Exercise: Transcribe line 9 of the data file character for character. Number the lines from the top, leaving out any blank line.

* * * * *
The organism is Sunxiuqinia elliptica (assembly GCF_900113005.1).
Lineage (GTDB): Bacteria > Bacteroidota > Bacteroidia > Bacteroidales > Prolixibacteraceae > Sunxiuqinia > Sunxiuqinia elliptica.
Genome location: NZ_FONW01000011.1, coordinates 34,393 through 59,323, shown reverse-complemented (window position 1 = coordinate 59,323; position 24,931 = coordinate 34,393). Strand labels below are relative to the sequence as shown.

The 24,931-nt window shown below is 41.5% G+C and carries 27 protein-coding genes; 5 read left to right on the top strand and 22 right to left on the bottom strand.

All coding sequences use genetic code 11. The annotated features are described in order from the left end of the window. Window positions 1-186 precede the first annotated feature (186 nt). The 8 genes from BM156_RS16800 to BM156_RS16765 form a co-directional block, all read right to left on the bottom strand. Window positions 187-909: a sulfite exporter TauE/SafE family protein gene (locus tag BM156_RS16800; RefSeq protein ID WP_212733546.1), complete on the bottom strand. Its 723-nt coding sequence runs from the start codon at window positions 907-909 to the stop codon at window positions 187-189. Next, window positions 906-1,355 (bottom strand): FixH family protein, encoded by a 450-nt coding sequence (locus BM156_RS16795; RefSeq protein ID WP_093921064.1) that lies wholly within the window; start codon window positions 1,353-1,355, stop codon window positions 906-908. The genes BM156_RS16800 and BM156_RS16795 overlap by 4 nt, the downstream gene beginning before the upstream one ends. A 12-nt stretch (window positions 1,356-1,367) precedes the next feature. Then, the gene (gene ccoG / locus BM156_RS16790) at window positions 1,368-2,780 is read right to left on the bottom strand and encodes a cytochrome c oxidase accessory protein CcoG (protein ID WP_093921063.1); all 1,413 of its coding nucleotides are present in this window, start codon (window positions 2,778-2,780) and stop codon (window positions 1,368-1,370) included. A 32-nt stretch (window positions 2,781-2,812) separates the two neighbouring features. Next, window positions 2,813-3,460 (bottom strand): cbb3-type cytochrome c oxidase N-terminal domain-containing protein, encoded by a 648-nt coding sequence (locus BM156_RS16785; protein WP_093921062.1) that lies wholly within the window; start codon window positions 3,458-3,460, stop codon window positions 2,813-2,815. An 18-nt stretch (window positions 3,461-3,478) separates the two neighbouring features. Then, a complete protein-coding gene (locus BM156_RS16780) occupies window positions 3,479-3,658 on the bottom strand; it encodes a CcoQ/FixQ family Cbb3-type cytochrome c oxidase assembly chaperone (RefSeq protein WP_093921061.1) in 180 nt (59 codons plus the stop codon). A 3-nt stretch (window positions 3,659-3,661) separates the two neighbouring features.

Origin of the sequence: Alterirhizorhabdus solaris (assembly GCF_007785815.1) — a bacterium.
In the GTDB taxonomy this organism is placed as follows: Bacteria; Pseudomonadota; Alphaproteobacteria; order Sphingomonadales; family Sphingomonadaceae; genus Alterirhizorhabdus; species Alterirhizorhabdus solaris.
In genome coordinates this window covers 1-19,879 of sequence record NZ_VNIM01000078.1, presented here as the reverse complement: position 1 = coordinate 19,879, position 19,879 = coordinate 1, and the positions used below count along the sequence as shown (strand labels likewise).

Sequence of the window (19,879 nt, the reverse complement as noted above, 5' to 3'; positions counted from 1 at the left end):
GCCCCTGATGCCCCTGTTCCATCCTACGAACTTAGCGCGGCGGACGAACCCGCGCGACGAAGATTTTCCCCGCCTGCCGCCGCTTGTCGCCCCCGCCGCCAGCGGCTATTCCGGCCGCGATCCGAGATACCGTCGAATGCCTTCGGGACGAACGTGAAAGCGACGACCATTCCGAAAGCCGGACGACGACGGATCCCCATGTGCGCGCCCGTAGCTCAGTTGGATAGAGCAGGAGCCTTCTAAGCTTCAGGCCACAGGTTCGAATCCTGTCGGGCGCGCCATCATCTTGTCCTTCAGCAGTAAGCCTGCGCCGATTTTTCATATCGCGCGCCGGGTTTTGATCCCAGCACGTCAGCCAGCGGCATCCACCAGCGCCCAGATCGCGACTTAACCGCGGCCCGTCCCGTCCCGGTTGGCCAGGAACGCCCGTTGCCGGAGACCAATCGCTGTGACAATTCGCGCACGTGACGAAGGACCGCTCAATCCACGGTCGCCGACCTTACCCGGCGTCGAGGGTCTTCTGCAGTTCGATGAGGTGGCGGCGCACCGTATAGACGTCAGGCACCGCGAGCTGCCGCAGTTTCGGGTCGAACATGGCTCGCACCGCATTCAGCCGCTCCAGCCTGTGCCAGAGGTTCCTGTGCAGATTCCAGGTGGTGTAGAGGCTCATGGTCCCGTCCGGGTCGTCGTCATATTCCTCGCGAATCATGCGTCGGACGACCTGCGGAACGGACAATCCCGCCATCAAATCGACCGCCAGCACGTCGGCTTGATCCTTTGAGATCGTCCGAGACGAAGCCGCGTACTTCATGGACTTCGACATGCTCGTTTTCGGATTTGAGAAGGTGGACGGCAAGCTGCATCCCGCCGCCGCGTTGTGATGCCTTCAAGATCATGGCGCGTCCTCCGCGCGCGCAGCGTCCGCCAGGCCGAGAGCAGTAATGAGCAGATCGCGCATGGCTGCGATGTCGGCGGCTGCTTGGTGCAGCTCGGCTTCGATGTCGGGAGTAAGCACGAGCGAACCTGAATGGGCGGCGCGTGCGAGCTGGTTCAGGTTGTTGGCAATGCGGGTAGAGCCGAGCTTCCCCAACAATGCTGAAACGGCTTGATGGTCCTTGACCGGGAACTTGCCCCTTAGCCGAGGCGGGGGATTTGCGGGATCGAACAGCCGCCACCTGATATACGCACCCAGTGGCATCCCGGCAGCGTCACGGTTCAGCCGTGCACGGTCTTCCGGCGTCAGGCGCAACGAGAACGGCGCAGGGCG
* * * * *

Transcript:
Sequence of the window (19,879 nt, the reverse complement as noted above, 5' to 3'; positions counted from 1 at the left end):